And the bigger thing is that other news organizations, like yours,
ought not to treat them that way, and we're not going to treat them that
way. We're going to appear on their shows. We're going to participate,
but understanding that they represent a point of view.

STEPHANOPOULOS: OK. David Axelrod, thanks very much.

AXELROD: Good to be here.


STEPHANOPOULOS: We're going to go straight to the roundtable. So
as our panelists take their seats, take a look at how "Saturday Night
Live" handled the toughness question.


(UNKNOWN): So are you going to get angry with them?

ARMISEN: Now, Katie, no. You know I don't get angry.

(UNKNOWN): It's not that we want health care to fail. We don't.
We just want you to fail.

(UNKNOWN): Oh, my god. What happened?

(UNKNOWN): When you make him angry, he turns -- he turns into "The
Rock" Obama.


STEPHANOPOULOS: And with that, let me bring in the roundtable. I
am joined, as always, by George Will, Peggy Noonan of the Wall Street
Journal, our chief White House correspondent, Jake Tapper, E.J. Dionne
of the Washington Post, and Paul Krugman of the New York Times.

And, George, you just -- you heard David Axelrod deal with this
question, which really has picked up here in Washington and -- and
around the country. Does the president have to do more to demonstrate

WILL: I hope not, because -- we have a record on this, and that is,
when Jack Kennedy, President Kennedy, in his first year, went to Vienna
and was treated badly by Khrushchev, he came back and told James Reston
of the New York Times...

STEPHANOPOULOS: Khrushchev cleaned his clock.

WILL: He was rude to him and dismissive, contemptuous. Kennedy was
shaken, came back and told Scotty Reston he had to find somewhere to be
tough, and he picked Vietnam. Now, the danger is that this narrative
about him not being tough enough occurs in the midst of, A, the argument
about Afghanistan, where to prove you're tough, you might want to
escalate, and, B, when he has to make a decision about the public
option. One thing he could do is jettison the public option, offend his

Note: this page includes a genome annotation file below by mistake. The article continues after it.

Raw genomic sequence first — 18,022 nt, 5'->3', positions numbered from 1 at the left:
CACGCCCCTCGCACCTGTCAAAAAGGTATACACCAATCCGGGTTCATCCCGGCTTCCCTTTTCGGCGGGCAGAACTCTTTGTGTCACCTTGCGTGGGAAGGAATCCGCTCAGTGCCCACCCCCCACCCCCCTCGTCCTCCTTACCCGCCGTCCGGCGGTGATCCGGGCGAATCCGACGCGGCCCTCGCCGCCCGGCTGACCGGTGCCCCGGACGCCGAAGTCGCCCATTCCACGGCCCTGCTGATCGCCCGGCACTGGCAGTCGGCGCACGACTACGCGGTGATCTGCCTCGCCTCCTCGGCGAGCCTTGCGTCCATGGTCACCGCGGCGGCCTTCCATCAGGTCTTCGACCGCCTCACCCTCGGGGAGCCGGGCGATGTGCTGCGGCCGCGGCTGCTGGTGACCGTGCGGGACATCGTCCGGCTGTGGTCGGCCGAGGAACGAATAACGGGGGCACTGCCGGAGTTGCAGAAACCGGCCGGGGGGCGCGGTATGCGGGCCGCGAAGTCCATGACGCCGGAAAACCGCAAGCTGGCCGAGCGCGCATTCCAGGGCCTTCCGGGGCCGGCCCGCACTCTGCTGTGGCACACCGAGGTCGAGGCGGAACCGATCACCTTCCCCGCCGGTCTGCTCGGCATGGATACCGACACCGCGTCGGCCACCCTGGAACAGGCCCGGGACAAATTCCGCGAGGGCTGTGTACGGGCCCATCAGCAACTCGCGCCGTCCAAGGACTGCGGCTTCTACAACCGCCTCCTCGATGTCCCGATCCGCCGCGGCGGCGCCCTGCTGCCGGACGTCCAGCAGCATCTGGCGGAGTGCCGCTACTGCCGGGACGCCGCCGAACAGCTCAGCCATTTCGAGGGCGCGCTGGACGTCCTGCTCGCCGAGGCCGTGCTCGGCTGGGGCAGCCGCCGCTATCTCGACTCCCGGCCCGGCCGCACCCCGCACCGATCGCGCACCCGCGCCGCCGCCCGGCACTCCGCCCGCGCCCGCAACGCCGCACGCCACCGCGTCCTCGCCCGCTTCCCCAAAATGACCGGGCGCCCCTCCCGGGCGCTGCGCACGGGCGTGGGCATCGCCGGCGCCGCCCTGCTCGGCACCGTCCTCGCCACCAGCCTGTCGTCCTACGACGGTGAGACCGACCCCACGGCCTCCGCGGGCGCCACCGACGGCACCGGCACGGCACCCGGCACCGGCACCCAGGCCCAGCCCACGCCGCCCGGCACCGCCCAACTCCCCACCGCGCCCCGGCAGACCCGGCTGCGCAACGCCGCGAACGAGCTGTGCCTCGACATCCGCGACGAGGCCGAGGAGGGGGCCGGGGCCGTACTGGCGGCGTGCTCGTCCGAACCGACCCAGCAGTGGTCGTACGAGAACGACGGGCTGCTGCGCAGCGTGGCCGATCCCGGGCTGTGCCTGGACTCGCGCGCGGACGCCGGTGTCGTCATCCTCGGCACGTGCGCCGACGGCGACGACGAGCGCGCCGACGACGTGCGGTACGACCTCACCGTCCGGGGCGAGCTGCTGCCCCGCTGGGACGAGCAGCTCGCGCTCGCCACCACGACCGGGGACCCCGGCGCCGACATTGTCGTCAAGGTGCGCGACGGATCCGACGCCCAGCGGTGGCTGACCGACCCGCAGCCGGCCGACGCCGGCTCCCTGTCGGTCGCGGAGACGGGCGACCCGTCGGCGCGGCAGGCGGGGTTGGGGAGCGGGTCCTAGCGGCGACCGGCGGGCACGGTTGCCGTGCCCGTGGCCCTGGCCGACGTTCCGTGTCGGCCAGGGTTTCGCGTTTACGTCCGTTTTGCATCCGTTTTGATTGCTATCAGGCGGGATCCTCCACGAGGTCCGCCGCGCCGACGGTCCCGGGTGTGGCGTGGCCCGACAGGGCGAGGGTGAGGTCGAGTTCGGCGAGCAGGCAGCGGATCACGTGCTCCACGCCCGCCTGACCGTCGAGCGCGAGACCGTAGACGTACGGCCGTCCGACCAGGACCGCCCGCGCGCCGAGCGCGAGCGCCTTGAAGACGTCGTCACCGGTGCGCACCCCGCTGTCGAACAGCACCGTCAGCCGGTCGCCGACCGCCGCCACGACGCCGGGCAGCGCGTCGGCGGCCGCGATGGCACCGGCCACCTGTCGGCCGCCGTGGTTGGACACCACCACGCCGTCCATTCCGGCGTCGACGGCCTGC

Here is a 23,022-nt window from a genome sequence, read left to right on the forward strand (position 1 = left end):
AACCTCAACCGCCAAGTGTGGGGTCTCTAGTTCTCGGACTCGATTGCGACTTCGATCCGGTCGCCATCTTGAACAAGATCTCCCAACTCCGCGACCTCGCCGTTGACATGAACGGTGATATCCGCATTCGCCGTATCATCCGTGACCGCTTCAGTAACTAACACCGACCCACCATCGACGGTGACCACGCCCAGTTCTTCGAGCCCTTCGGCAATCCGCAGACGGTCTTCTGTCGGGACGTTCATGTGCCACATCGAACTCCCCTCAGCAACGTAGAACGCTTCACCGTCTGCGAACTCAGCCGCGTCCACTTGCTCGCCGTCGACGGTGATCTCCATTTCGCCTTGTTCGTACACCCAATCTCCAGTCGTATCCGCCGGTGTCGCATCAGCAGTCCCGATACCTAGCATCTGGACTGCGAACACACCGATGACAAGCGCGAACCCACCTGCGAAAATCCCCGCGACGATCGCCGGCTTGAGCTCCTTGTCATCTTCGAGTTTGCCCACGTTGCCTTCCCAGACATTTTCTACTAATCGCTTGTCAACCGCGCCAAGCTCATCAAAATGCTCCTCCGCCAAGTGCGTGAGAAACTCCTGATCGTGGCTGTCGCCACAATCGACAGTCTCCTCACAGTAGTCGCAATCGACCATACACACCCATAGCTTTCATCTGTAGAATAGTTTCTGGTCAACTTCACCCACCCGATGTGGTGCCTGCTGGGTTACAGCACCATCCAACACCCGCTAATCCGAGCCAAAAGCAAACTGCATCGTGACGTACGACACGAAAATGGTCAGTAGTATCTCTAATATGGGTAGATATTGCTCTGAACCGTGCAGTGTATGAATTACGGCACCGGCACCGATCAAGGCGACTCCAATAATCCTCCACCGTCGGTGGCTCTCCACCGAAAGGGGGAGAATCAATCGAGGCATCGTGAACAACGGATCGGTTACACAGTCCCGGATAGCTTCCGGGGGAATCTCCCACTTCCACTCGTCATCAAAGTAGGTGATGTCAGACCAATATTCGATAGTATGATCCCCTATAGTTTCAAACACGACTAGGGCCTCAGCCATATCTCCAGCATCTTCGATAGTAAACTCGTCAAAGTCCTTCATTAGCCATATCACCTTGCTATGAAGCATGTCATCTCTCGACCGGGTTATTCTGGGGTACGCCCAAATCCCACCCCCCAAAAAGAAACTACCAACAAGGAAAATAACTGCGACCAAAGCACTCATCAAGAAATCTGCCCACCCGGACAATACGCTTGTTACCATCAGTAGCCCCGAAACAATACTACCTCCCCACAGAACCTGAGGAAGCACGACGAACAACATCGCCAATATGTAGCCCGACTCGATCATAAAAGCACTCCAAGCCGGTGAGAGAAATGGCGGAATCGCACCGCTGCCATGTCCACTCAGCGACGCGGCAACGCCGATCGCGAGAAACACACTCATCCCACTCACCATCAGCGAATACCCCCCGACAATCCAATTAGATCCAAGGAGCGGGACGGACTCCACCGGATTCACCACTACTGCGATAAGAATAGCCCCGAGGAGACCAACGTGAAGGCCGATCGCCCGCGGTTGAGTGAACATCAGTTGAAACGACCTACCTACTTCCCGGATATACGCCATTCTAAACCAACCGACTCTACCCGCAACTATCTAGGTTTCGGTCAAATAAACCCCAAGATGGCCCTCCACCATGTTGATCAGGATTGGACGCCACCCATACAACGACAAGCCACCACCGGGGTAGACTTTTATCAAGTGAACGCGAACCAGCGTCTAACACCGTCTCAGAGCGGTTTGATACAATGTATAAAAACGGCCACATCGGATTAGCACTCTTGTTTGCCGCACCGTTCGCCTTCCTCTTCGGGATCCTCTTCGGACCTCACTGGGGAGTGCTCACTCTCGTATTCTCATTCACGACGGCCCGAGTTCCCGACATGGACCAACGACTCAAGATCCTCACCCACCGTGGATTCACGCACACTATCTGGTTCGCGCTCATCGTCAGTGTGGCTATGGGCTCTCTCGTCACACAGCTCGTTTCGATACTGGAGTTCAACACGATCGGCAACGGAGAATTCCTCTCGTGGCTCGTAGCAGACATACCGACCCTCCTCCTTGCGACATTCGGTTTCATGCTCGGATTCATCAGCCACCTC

left and make himself look moderate, but can he offend his left on the
public option and escalate in Vietnam -- in Afghanistan?


STEPHANOPOULOS: So the question is, how does he show his
toughness? It does appear to be, E.J., that most of this on pushing to
be tougher is coming from liberal Democrats, particularly in the House?

DIONNE: Well, actually, it's coming from two places. It's also
coming from neoconservatives and others who say he needs to be tough on
foreign policy. And let's take it there first.

I mean, the notion that -- he speaks softly, but sends in the
drones. I mean, if you look at what he's done in foreign policy, he's
gone after Al Qaida in Pakistan, in Indonesia, in Somalia. He went
after those pirates. That wasn't actually an easy decision. We forget
about that.

STEPHANOPOULOS: Could have gone badly, really badly.

DIONNE: And it takes a lot more toughness to say to your generals,
"No," or, "Tell me why you really want to do this," than it does to go
along with the generals. So I think on that front, it's wrong.

Yes, on domestic policy, you could say he could get tougher on Wall
Street. He let a lot of the attacks on health care go in the
summertime, and that hurt him, but I don't think that's about
toughness. That was strategy and tactics. LBJ, they say, "Be like
LBJ." He had 295 House Democrats, 68 Senate Democrats. He could avoid...

STEPHANOPOULOS: It was very different.

DIONNE: It was a lot easier for him.

STEPHANOPOULOS: Peggy, then Paul?